0

Share this post


Link to post
Share on other sites

This will play out not much different than he second gen Prius. Many will pay more for a car than it is worth due to it's nature and statment. The second Prius was never a car that would pay for itself at the early prices and high prices some paid for it.

GM is not looking for great volume or home run sales here. The whole goal of this car was to be a proof of concept and to develope the systems for improved life and lower cost in future generations.

The first gen Volt is only the path to the goal not the goal.

All the trendy people will come for the same reasons they bought the Prius. Common sense and nothing to do with it. The Eco freaks are no different than the people who had to pay over sticker on the Camaro. Everyone wants to be seen and be the first.

Geen freeks have Ego's too. Just look at Al Gore.

0

Share this post


Link to post
Share on other sites

What isn't being considered here is that the cost paid up front is only going to be a small portion of the actual cost of the vehicle. Talking about 0.02/mile vs 0.06/mile is kind of silly when you take the actual costs into account.

The Volt will depreciate heavily not only because it is a GM, and a small GM car, but also because it is "cutting edge", and cutting edge depreciates quickly as it becomes old.

What is mentioned in that survey is that the warranty on the battery is 8yr/100K vs the 10yr/150K that GM has been talked about up to this point. That doesn't speak well to the original battery longevity that was promised.

If, at the end of 8 years, the battery warranty is gone, then any potential buyer is looking at $4-6K battery replacement time bomb (assuming prices drop that much) on what pretty much amounts to an 8 year old Cavalier, a vehicle which would be worth under $5K. In other words, the Volt may be pretty much fully depreciated in 8 years. Whereas a Cruze might have $10K depreciation in that time, the Volt will likely be $30K+. Plus the Volt will likely involve an extra $3-5K in financing charges (I don't expect any deals on financing).

You'd have to drive near 900,000 miles at a cost savings of 0.04/mile to make up that price premium.

Speaking of which.... I wonder how much insurance is going to be....

Edited by GXT
0

Share this post


Link to post
Share on other sites

Do we know that the Volt will be similar to the Cobalt or Cruze in terms of quality and amenities? I have a hard time believing GM is going to let this car hit the market with an interior and features anywhere near a Cobalt.

0

Share this post


Link to post
Share on other sites
Do we know that the Volt will be similar to the Cobalt or Cruze in terms of quality and amenities? I have a hard time believing GM is going to let this car hit the market with an interior and features anywhere near a Cobalt.

This was claimed to be the production interior about a year ago..

chev-volt-int-revision-02.jpg

0

Share this post


Link to post
Share on other sites

The one thing that all of us need to keep in mind in predicting the Volts market and future is this is not a normal car being sold in a normal market segment to buyers that would shop the Cruze.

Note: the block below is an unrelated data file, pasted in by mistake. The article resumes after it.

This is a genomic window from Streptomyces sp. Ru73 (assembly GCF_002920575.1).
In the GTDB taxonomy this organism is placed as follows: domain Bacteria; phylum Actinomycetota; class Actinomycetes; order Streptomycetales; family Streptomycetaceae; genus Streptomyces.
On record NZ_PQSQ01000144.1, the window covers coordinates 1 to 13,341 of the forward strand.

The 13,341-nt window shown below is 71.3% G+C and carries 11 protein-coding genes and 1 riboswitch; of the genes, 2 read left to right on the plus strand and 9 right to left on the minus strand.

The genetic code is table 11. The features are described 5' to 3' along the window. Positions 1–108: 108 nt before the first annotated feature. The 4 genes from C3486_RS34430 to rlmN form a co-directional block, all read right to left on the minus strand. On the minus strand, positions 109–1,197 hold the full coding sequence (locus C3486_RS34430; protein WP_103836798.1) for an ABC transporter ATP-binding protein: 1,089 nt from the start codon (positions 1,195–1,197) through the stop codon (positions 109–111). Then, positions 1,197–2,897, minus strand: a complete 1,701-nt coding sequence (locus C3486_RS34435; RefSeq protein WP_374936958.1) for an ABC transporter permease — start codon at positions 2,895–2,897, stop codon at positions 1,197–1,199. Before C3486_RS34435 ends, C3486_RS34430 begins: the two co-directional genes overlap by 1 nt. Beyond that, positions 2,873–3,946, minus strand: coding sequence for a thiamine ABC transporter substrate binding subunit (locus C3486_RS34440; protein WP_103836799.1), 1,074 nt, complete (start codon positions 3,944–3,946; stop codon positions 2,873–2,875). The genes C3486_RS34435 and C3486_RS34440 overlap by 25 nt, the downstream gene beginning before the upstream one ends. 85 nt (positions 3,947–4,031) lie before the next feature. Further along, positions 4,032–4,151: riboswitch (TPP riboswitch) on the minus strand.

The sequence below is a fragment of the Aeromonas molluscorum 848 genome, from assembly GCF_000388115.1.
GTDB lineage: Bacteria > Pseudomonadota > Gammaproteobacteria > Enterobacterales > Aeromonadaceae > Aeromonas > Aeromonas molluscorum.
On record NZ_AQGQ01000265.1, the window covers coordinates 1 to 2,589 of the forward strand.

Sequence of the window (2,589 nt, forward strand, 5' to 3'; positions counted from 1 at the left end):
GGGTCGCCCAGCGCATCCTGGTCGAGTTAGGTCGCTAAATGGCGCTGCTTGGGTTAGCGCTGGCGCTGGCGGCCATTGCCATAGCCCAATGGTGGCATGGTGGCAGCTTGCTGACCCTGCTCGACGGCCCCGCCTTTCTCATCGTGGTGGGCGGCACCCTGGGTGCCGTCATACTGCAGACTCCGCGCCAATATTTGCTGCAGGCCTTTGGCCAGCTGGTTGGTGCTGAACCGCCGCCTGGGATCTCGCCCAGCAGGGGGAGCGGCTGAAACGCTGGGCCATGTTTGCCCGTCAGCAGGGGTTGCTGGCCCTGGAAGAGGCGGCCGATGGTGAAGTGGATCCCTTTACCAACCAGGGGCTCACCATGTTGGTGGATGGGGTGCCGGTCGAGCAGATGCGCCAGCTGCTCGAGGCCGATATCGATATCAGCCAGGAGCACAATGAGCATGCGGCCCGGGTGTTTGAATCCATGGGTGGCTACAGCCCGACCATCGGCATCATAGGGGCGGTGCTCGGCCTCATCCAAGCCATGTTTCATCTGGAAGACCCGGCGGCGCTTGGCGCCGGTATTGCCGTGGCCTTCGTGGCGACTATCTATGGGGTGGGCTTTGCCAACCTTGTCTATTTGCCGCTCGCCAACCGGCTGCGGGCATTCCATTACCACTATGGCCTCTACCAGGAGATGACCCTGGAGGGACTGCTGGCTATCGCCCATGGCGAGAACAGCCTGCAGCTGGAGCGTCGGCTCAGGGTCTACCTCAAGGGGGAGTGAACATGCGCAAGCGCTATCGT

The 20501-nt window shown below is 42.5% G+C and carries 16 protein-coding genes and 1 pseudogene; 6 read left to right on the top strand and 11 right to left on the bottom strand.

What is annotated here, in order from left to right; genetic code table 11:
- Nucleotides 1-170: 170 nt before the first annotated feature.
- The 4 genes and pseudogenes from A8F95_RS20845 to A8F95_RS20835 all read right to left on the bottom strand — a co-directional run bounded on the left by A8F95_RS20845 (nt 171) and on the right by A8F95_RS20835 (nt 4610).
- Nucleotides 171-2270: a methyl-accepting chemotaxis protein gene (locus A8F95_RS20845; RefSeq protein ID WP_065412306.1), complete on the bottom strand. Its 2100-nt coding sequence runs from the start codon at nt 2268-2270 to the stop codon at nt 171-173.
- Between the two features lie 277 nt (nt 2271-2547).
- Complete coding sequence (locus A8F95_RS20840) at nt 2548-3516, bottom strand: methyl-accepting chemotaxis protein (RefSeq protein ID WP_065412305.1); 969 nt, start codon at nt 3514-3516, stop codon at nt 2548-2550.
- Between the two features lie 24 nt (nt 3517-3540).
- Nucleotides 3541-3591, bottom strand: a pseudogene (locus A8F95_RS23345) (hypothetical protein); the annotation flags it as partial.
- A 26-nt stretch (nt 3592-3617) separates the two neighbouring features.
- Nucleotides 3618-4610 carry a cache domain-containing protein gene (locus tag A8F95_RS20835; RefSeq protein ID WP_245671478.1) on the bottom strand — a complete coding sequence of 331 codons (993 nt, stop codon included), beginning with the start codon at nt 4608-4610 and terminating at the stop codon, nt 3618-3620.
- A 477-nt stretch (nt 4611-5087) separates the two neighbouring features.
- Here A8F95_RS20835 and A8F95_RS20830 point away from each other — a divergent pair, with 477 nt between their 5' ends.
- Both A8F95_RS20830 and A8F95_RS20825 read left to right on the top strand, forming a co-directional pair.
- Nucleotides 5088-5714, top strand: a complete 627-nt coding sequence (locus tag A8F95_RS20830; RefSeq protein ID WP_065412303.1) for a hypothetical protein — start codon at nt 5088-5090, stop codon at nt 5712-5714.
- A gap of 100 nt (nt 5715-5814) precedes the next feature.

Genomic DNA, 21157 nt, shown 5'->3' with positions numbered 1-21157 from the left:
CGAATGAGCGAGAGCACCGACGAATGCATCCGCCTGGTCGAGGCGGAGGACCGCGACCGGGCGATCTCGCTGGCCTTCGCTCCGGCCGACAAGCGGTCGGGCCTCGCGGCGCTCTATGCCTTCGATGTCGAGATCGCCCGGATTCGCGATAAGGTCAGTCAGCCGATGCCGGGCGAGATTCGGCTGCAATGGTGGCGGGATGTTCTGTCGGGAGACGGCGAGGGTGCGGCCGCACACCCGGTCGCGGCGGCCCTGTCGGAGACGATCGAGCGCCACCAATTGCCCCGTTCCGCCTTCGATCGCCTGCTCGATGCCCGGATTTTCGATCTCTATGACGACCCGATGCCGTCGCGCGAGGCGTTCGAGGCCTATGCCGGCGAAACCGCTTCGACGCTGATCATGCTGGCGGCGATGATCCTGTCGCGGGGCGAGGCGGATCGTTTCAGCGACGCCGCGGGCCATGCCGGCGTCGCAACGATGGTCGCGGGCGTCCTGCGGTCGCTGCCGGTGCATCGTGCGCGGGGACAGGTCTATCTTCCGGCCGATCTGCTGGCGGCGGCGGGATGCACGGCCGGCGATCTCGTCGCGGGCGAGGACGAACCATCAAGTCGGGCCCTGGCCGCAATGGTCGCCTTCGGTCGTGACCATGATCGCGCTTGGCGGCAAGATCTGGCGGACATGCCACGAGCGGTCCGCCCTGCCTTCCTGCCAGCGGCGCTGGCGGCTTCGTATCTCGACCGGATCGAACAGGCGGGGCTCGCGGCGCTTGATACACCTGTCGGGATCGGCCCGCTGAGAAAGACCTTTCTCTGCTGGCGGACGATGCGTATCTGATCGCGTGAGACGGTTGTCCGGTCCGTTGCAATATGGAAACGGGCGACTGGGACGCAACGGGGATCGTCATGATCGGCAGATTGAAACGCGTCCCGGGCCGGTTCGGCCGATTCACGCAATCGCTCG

The buyers here as the ones who buy for statment, image and usally would not by a Chevy. The Prius was much the same. Their buyers were not typicalToyota customers and they paind a higher non typical Toyota price.

Most Prius buyers did nopt expect or ever did recoupe their investment in their cars. Most of their buyers came from much more expensive cars and just wanted to show how green they are. Just look around at all the green marketing. They have brainwash a large segment of the market into this and they are now harvesting the money from them. Most live near large cities and are very affluent and liberal minded. East Coast and West Coast are the prime targets.

This ain't no car for Nebraska.

0

Share this post


Link to post
Share on other sites

The cost of the fuel isn't my concern. The reduction of carbon emissions is my reasoning for wanting a car with this kind of power train.

0

Share this post


Link to post
Share on other sites
Do we know that the Volt will be similar to the Cobalt or Cruze in terms of quality and amenities? I have a hard time believing GM is going to let this car hit the market with an interior and features anywhere near a Cobalt.

They are $10,000-$15,000 (i.e. a whole Cruze) over their original price... remember what they did to the solstice to try to cut costs to hit the Lutz-price?

I have heard that even having a Navi actually hurts resale because it looks like a 8-track when you go to sell, so I don't think those LCDs or tacky dash (who says it is the just the Japanese that take other's designs?) are going to help resale value.

0

Share this post


Link to post
Share on other sites
The cost of the fuel isn't my concern. The reduction of carbon emissions is my reasoning for wanting a car with this kind of power train.

People say that, but how many of them were willing to put down even 1/2 to 2/3 of the Volt's price to get a Prius? Or if they hate the Japanese more than they like the environment, a hybrid fusion?

People only care so much, and this price is going to test that. If you don't believe me, just ask Lutz. :)

0

Share this post


Link to post
Share on other sites

Your content will need to be approved by a moderator

Guest
You are commenting as a guest. If you have an account, please sign in.
Reply to this topic...

×   You have pasted content with formatting.   Remove formatting

×   Your link has been automatically embedded.   Display as a link instead

Loading...
Sign in to follow this  
Followers 0